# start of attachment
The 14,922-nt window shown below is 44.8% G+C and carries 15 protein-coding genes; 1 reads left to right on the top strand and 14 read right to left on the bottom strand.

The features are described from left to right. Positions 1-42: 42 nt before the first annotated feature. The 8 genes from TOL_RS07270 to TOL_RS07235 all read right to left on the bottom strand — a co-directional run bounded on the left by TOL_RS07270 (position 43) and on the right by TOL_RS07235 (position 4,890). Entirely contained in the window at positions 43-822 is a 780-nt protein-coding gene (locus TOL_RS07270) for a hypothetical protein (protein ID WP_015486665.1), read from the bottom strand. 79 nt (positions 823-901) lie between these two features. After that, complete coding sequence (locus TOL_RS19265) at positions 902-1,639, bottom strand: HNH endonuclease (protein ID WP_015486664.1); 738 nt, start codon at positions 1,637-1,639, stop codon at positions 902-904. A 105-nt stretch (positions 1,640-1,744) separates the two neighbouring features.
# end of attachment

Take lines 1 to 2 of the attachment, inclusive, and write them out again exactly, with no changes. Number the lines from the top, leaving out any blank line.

The 14,922-nt window shown below is 44.8% G+C and carries 15 protein-coding genes; 1 reads left to right on the top strand and 14 read right to left on the bottom strand.

The features are described from left to right. Positions 1-42: 42 nt before the first annotated feature. The 8 genes from TOL_RS07270 to TOL_RS07235 all read right to left on the bottom strand — a co-directional run bounded on the left by TOL_RS07270 (position 43) and on the right by TOL_RS07235 (position 4,890). Entirely contained in the window at positions 43-822 is a 780-nt protein-coding gene (locus TOL_RS07270) for a hypothetical protein (protein ID WP_015486665.1), read from the bottom strand. 79 nt (positions 823-901) lie between these two features. After that, complete coding sequence (locus TOL_RS19265) at positions 902-1,639, bottom strand: HNH endonuclease (protein ID WP_015486664.1); 738 nt, start codon at positions 1,637-1,639, stop codon at positions 902-904. A 105-nt stretch (positions 1,640-1,744) separates the two neighbouring features.